Michael is 15 years old. At the age of 13 he developed a solitary patch of alopecia areata. Two weeks after intradermal injection of triamcinolone, 5 mg/ml, he developed diffuse generalised hair shedding and within 10 days was totally bald (Figure 43.2). Three months later he began to lose his eyebrows, eyelashes and ultimately every hair on his body was lost. Unable to cope with the teasing at school, he had not attended for the previous 8 weeks. A general assumption by his teachers was that he was away from school receiving chemotherapy.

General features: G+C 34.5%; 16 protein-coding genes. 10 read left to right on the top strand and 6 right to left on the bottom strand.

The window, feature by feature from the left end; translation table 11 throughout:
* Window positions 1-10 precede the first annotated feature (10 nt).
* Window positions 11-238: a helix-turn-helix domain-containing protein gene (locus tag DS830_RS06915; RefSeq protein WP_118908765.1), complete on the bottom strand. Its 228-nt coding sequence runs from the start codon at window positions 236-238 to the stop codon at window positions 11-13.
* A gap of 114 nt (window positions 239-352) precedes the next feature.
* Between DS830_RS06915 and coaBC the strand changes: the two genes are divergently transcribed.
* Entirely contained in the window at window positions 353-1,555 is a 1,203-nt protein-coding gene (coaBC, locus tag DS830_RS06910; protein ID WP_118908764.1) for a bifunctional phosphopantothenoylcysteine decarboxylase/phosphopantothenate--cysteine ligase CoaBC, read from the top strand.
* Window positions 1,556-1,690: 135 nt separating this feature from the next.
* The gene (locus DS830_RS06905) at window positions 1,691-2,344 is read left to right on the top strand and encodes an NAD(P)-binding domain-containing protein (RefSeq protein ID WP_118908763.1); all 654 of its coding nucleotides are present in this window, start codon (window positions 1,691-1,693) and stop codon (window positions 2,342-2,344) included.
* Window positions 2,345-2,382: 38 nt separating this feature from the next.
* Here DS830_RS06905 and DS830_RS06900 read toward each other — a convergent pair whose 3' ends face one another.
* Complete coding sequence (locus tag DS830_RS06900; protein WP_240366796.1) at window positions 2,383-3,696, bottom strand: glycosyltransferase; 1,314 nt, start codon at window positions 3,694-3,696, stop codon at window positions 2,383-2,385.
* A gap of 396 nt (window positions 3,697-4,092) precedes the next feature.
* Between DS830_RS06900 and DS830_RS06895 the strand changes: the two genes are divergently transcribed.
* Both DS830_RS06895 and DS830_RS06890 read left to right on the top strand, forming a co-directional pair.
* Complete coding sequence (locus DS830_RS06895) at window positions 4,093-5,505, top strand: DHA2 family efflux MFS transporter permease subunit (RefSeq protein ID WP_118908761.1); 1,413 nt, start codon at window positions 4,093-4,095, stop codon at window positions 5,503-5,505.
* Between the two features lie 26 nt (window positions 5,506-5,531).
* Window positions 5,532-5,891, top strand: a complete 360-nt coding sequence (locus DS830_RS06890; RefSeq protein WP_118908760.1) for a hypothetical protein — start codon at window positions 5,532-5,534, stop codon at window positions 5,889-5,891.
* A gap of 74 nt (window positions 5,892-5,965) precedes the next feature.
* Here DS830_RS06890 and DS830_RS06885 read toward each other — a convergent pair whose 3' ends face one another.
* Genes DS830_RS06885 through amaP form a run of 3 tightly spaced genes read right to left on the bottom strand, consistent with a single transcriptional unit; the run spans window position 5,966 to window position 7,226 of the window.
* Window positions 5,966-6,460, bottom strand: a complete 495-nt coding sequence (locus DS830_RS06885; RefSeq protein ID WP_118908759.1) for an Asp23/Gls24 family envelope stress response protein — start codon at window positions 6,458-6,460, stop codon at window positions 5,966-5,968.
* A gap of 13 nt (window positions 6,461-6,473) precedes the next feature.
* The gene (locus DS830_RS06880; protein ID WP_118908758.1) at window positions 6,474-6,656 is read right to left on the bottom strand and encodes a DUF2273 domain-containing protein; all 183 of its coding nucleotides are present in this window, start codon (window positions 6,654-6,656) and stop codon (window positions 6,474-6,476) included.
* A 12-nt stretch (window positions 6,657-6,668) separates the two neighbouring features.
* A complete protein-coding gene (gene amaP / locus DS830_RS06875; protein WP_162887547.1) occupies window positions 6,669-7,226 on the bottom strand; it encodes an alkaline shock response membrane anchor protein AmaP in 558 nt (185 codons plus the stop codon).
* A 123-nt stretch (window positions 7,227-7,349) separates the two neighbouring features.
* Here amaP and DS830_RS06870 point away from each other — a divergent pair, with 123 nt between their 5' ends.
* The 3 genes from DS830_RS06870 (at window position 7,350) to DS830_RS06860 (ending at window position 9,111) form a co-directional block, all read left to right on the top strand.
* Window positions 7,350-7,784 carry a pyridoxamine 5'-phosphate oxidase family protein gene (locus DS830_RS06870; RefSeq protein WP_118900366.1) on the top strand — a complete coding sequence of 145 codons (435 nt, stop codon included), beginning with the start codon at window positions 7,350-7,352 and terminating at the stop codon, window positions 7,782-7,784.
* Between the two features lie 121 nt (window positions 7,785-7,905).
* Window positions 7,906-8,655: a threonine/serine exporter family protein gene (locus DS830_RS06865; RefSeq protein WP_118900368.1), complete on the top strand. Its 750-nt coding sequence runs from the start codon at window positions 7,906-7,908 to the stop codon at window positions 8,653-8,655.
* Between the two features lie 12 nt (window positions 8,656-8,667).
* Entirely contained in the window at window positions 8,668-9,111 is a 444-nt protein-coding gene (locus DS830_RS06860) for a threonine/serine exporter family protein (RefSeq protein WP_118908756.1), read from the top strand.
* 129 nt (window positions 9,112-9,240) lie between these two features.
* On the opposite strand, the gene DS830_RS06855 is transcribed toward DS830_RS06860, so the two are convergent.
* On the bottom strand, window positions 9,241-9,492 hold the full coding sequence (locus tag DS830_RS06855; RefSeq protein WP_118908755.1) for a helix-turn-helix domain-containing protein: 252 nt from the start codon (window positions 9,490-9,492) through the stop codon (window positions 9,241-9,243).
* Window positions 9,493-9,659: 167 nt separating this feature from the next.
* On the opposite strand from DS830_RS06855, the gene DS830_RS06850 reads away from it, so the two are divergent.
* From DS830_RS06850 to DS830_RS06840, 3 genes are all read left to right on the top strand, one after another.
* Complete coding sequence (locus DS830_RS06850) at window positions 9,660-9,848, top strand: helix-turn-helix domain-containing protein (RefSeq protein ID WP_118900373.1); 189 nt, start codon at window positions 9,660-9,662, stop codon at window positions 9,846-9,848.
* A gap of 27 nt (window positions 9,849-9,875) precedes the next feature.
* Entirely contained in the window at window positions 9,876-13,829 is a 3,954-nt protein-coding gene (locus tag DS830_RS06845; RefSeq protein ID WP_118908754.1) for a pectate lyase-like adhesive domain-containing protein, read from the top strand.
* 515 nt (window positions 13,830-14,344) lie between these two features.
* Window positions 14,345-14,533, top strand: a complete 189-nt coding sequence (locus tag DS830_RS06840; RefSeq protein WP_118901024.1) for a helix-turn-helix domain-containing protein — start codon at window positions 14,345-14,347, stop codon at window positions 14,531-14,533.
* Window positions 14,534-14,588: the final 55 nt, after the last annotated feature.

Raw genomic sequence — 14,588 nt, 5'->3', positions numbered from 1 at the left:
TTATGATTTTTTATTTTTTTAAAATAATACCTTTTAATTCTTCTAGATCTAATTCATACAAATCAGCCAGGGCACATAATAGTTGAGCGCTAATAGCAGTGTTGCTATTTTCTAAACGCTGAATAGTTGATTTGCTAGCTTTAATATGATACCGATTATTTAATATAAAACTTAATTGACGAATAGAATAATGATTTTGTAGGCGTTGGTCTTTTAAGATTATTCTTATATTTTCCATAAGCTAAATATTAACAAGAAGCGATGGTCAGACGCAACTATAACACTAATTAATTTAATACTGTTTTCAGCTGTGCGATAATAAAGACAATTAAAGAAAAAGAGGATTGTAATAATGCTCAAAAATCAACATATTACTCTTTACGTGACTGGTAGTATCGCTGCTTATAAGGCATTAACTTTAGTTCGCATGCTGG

A reducing course of oral prednisolone (starting dose 0-75 mg/kg) led to complete regrowth within 6 weeks. The prednisolone was ceased after 8 weeks. He remained in remission for 4 months, changed schools and performed well at his work, before a new patch appeared. He refused intralesional corticosteroids, as he related the progression to totalis on the previous occasion to the injection. Topical immunotherapy was commenced with diphencyprone. Within 12 weeks the patch regrew and the therapy was ceased. Eight months later, following a mild upper respiratory tract infection, he relapsed and within 3 weeks had progressed to alopecia totalis/ universalis once again. A second course of prednisolone failed to stimulate any regrowth. Topical immunotherapy over 6 months failed to initiate regrowth. Michael bought a wig, but found it uncomfortable to wear due to the heat in summer. In sympathy a friend at school shaved his head. Michael wore glasses with ordinary glass to disguise the loss of eyebrows and protect his eyes from dust etc. He elected to have intralesional corticosteroids into the eyebrows, which produced patch regrowth, around which he pencilled in his eyebrows. No other treatment was sought.
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